Though he held the popular vote, Cleveland lost his bid for reelection to Republican Benjamin Harrison in 1889 after failing to win enough electoral votes. During the next few years, his health deteriorated slowly. By the time he was elected to the presidency once again in 1893, he was quite ill with gout in his foot and hand. “Uncle Jumbo,” as Cleveland has been somewhat familiarly known, found his hedonistic lifestyle catching up with him. Still, he soldiered on, never really letting it slow him down.

Cleveland’s second term was fraught with more challenges, too; he faced several issues that had been steadily worsening since his first presidency, including the market crash and so-called Panic of 1893, subsequent economic depression, the debate over protective tariffs and a currency crisis which divided the country over whether or not silver should be used to prop up the deflating gold standard. The president’s harsh treatment of striking railroad workers was extremely unpopular (he sent the army in to make sure the mail could get through) and so he faced more and more public and political opposition.

All the while, Cleveland was battling personal demons, not just those of an entire nation. Immediately after assuming office in 1893, in the middle of his fight to repeal the free silver coinage his predecessor Harrison had issued to help ease deflation, Cleveland discovered a sore inside his mouth on the left side, where he liked to chew his cigars. His physicians soon diagnosed him with malignant cancer of the small palate. Fearing public panic over a possibly terminally ill president at a time of national financial crisis, a secret surgery was scheduled for July 1, 1893.


Offshore drilling

To put off the press and the public, and to make sure everything appeared to be business as usual, the operation was held aboard Cleveland’s friend’s private yacht, the Oneida. Cleveland’s spokesperson was prepared to say that the president was leaving town for a few days to visit his pregnant wife at their summer home in Massachusetts. A crack team of medical experts was assembled, including a dentist and five physicians, led by Dr Joseph D. Bryant.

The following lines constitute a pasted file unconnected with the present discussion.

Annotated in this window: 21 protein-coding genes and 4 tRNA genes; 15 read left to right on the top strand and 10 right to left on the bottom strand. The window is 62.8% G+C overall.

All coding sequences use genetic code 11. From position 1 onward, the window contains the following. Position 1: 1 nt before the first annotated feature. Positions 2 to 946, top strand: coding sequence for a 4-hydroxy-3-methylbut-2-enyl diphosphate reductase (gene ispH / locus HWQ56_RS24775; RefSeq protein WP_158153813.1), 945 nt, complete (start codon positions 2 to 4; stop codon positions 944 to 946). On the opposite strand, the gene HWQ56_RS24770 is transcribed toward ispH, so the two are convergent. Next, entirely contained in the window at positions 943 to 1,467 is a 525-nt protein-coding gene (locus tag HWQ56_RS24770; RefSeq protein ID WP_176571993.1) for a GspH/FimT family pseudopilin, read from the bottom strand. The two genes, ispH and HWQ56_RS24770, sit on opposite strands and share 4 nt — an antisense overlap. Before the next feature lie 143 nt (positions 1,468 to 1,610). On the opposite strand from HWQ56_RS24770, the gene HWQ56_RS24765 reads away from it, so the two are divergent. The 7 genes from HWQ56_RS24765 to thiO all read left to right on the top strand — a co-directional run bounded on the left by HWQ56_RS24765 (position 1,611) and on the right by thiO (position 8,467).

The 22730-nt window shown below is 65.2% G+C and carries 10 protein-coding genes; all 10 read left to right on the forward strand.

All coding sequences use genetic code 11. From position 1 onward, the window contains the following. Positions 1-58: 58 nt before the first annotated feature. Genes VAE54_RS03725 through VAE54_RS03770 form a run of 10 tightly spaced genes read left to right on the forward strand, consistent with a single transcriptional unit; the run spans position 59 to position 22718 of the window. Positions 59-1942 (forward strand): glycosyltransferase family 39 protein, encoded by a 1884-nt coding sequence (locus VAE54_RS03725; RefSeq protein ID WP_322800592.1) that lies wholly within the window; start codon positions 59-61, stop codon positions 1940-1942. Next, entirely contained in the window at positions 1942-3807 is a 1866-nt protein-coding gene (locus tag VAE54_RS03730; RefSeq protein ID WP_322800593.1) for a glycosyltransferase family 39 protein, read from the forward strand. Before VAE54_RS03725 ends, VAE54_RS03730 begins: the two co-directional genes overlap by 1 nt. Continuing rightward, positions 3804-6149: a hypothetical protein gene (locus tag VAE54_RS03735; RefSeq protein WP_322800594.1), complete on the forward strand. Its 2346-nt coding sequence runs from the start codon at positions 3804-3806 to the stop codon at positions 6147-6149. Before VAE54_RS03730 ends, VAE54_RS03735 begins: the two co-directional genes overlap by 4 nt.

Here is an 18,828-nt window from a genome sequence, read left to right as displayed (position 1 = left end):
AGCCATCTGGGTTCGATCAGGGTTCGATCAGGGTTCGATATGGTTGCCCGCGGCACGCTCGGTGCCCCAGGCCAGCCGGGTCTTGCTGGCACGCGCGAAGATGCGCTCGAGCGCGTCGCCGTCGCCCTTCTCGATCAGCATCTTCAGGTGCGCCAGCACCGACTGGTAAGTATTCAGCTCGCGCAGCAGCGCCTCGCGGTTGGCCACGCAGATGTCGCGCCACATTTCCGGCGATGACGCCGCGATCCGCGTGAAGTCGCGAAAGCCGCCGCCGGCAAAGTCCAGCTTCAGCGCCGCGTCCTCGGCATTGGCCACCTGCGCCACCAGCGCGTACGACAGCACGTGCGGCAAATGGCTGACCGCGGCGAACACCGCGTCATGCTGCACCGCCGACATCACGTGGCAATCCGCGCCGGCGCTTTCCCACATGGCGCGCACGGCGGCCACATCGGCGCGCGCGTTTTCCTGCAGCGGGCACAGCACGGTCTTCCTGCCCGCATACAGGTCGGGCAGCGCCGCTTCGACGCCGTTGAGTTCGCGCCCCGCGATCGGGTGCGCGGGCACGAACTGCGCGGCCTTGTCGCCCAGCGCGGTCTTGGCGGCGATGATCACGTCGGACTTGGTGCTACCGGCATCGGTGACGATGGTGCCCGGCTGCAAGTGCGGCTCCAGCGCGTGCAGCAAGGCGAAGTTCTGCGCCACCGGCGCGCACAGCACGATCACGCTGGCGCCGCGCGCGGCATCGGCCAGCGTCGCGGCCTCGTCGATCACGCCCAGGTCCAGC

Using a new cheek retractor that surgeon Dr William Williams Keen had brought back from a trip to France, the surgeons went in through Cleveland’s mouth so that no external scars would be visible and excised as much of the cancer as they could. The operation went well, though to be safe, a second surgery was performed a few weeks later to remove more tissue. Nearly a century later, in 1975, curious medical historians reexamined the tumour that had been kept and put on display at Philadelphia’s macabre Mütter Museum, and discovered that Cleveland’s doctors had been correct — the president had indeed suffered from verrucous carcinoma of the hard palate and ginviva.

Despite the extensive and painful nature of the procedures — “My God, Olney, they nearly killed me!” Cleveland later told his attorney general — the President recovered well. The doctors replaced the parts of his palate and jaw that had been removed with a special rubber plate designed by New York prosthodontist, Dr Kasson C. Gibson. It restored the appearance of his sunken jaw — much bone had been removed — and allowed him to speak properly again almost immediately. Fortunately, his cancer was surgically treatable, as opposed to some other forms of oral cancer, and he was, for all intents and purposes, cured.


Just a toothache?

The president’s surgery would turn out to be a very successful secret. Still, nearly two months after the first surgery, the press got wind of what had happened and the story broke. But vehement denials from the White House — whose cover story was that Cleveland had simply had a tooth pulled — kept the public placated.

It wasn’t until 1917, long after Cleveland’s death from a heart attack at age of 71 in 1908, that the truth came out. In 1917, Dr William Keen revealed exactly what had gone down on the Oneida that day in 1893 in an article he wrote for the Saturday Evening Post.

In an apt tribute to Uncle Jumbo, Grover Cleveland was the treasury’s choice when it came to deciding who to put on the $1000 bill. And although the bill was discontinued by the government in 1969 in a bid to curb organized crime, it is still legal tender... and remains favoured fodder for those extravagant types who like to make a show of lighting their cigars. One wonders whether the stogie-loving president Cleveland would be honoured or appalled.

This article was accurate when it was published. Please confirm rates and details directly with the companies in question.